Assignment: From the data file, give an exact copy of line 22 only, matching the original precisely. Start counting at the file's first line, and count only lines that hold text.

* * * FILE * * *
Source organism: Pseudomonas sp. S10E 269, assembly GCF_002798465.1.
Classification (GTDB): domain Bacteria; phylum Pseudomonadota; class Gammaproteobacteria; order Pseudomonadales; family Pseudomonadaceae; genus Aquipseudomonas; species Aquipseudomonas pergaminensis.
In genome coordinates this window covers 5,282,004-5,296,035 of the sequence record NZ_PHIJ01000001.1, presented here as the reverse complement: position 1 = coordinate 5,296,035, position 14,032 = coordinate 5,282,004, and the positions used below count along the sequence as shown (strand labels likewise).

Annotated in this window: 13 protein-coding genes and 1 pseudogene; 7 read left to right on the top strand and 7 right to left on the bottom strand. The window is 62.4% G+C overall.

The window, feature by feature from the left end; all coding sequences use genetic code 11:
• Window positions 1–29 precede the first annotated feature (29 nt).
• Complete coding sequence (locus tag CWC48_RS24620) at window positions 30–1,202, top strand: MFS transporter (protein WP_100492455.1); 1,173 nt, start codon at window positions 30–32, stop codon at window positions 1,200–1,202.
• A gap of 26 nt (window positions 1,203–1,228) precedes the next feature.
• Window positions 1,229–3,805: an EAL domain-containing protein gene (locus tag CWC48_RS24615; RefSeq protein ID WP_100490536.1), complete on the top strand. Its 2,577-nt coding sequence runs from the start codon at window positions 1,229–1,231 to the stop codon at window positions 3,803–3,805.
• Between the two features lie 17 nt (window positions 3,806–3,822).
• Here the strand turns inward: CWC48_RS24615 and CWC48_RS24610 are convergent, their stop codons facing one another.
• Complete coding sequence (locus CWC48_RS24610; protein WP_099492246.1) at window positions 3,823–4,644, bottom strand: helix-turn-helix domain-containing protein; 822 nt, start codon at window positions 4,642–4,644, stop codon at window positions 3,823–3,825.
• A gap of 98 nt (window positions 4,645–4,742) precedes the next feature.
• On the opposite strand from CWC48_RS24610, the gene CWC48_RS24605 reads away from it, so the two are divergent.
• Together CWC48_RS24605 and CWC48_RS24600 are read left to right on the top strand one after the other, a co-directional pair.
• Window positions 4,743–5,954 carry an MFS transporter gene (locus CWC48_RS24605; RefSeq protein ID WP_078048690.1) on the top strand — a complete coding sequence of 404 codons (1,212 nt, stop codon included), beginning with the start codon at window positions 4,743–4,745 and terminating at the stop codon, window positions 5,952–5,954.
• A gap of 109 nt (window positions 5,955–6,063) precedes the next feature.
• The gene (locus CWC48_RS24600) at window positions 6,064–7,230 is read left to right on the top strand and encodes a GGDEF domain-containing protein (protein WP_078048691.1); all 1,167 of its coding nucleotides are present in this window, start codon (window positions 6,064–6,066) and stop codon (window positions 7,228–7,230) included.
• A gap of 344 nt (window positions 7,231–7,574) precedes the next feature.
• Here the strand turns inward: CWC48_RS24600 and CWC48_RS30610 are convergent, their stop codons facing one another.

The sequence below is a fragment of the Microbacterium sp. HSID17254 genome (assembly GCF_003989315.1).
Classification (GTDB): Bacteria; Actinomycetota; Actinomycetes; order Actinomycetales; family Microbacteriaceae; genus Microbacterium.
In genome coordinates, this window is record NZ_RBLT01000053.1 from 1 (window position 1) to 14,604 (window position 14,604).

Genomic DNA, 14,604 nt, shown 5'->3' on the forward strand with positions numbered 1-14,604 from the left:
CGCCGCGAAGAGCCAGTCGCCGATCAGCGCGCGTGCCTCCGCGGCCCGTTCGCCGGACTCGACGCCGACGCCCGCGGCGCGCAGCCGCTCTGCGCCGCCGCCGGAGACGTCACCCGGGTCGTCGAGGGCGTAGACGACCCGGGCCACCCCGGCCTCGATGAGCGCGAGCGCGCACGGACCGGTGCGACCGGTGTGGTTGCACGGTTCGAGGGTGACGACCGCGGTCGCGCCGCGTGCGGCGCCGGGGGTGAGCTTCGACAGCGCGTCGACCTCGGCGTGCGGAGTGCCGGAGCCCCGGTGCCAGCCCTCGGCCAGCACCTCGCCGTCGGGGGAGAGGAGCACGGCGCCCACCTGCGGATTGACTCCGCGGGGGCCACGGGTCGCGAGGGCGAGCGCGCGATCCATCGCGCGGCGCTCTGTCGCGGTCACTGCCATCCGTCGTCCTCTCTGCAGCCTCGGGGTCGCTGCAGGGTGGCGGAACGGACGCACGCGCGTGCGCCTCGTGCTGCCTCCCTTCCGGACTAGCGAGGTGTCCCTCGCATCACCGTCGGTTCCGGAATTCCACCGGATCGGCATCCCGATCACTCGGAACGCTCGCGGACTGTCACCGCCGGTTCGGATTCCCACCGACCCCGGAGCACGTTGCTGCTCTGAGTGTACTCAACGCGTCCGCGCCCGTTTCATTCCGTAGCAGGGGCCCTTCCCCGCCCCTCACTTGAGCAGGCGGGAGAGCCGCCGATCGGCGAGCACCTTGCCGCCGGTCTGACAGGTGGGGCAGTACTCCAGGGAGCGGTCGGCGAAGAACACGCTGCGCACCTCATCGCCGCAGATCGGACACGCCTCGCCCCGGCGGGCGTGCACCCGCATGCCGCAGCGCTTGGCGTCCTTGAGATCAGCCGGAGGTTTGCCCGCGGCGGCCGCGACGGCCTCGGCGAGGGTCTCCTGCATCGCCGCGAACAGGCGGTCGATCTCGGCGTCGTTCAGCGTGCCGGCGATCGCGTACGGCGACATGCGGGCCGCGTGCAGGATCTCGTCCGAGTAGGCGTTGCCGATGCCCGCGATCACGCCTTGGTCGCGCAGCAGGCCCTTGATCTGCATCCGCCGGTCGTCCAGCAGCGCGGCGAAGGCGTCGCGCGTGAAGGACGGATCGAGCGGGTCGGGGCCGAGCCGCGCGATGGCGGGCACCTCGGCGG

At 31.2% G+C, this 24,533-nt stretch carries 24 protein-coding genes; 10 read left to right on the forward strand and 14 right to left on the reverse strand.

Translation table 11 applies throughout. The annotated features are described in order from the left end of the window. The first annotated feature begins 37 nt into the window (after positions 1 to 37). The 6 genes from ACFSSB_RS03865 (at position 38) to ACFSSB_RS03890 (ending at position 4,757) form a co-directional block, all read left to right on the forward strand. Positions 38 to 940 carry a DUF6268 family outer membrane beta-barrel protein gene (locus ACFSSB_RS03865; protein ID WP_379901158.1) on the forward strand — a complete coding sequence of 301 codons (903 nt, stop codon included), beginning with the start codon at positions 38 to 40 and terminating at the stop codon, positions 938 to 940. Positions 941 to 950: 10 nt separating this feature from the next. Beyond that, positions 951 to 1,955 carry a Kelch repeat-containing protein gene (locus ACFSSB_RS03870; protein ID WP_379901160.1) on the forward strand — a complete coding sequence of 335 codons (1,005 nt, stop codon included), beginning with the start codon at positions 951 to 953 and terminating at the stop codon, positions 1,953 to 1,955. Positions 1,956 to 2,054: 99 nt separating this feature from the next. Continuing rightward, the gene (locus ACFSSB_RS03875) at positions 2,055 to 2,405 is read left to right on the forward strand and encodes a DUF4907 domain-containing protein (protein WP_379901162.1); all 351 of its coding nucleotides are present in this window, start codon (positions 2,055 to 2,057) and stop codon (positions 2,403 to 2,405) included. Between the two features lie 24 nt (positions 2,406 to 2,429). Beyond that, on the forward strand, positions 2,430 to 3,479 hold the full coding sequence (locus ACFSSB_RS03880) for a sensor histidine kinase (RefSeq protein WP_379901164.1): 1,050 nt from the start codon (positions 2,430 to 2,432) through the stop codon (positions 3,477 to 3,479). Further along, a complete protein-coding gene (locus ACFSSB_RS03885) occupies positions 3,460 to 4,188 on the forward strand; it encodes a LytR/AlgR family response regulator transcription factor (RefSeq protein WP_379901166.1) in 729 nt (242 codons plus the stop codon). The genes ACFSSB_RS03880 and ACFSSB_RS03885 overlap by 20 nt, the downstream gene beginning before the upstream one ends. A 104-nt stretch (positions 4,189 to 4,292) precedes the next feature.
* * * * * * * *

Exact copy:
Classification (GTDB): Bacteria; Actinomycetota; Actinomycetes; order Actinomycetales; family Microbacteriaceae; genus Microbacterium.